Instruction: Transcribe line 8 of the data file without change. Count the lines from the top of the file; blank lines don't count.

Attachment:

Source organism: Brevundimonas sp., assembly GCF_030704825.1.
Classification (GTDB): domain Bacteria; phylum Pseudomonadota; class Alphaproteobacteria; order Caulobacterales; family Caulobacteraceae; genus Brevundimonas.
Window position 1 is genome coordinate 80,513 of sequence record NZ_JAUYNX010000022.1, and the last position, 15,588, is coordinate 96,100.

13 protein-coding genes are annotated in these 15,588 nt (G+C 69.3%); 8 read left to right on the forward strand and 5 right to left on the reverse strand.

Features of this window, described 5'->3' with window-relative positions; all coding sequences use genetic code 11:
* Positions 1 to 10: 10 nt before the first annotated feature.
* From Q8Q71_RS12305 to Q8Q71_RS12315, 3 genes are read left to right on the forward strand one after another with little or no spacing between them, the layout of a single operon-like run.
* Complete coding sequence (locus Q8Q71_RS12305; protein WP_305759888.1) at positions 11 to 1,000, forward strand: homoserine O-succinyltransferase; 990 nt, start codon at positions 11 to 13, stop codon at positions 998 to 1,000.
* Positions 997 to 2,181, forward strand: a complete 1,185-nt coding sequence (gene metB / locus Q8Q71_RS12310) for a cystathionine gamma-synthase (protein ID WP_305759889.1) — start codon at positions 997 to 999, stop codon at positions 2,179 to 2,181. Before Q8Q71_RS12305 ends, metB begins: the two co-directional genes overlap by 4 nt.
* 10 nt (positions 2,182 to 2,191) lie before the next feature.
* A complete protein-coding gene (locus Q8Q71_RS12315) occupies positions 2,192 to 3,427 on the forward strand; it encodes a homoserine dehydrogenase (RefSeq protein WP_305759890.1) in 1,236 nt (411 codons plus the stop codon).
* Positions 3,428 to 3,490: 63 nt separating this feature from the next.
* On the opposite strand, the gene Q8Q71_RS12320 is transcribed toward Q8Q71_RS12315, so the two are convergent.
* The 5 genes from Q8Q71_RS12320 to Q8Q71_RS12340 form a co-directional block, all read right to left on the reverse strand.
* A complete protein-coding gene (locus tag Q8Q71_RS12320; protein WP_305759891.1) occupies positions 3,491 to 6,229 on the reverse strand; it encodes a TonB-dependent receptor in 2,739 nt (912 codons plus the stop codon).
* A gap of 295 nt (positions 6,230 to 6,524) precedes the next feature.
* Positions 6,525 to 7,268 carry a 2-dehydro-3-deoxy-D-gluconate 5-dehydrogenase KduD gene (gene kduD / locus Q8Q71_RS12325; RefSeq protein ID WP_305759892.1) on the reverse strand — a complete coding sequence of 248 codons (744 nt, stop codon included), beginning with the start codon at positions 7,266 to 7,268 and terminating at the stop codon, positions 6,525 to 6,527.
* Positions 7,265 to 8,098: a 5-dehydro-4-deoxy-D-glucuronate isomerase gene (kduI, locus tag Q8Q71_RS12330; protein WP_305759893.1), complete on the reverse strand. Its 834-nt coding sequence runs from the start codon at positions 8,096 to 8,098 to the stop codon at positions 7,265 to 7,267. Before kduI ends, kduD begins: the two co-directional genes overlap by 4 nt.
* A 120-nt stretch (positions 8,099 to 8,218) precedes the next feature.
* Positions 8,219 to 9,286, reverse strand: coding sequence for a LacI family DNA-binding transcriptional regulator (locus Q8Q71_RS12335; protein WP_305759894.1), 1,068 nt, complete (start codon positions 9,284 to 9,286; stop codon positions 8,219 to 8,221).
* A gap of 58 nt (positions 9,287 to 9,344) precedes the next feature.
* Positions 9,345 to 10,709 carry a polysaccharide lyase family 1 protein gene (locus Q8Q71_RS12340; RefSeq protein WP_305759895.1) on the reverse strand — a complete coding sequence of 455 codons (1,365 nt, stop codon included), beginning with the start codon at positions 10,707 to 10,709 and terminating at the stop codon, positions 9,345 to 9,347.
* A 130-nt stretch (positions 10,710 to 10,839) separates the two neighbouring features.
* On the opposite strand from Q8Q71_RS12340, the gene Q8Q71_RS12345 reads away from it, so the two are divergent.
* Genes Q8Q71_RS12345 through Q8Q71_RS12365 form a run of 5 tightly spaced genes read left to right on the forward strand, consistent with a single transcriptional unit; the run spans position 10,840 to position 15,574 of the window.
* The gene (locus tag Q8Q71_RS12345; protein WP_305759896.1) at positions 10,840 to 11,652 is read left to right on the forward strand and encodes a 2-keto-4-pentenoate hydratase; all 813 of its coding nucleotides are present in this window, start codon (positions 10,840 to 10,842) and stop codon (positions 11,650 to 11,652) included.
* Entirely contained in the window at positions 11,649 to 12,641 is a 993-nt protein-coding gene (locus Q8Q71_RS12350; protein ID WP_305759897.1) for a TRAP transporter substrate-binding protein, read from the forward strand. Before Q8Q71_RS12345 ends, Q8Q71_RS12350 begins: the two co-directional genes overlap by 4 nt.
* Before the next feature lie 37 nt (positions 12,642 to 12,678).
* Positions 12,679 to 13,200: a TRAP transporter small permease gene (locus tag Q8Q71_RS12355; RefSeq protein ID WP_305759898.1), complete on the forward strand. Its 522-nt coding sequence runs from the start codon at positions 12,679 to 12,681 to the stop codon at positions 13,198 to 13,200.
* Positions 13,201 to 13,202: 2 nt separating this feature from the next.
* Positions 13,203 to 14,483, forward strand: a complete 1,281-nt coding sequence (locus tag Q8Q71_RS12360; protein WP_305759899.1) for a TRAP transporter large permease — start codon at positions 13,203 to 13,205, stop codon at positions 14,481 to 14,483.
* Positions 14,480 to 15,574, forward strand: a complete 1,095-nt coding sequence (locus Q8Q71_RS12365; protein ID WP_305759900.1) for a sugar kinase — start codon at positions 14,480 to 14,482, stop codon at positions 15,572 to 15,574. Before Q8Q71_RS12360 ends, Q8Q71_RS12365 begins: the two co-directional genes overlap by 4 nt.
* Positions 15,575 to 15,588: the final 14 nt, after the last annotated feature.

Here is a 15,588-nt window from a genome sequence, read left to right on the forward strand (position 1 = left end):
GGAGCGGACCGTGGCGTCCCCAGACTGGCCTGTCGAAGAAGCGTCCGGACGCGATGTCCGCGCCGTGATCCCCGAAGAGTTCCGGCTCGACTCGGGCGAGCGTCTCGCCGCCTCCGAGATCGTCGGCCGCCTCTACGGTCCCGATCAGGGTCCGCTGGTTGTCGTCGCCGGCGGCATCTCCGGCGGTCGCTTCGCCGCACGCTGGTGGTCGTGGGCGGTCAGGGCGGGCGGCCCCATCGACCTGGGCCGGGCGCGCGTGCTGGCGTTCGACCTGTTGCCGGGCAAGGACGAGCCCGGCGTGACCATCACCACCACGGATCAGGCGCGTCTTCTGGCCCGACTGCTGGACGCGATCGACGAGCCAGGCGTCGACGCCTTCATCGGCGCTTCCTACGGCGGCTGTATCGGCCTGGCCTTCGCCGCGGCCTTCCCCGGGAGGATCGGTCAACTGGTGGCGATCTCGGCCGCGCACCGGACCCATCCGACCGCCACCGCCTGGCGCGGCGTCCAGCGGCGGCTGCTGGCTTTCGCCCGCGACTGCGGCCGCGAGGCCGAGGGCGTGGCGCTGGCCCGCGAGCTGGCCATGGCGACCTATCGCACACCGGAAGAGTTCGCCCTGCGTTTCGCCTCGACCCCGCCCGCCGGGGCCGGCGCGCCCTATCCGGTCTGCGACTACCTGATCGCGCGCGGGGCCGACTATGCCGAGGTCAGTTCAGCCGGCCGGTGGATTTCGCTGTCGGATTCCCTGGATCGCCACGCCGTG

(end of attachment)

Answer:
* Complete coding sequence (locus Q8Q71_RS12305; protein WP_305759888.1) at positions 11 to 1,000, forward strand: homoserine O-succinyltransferase; 990 nt, start codon at positions 11 to 13, stop codon at positions 998 to 1,000.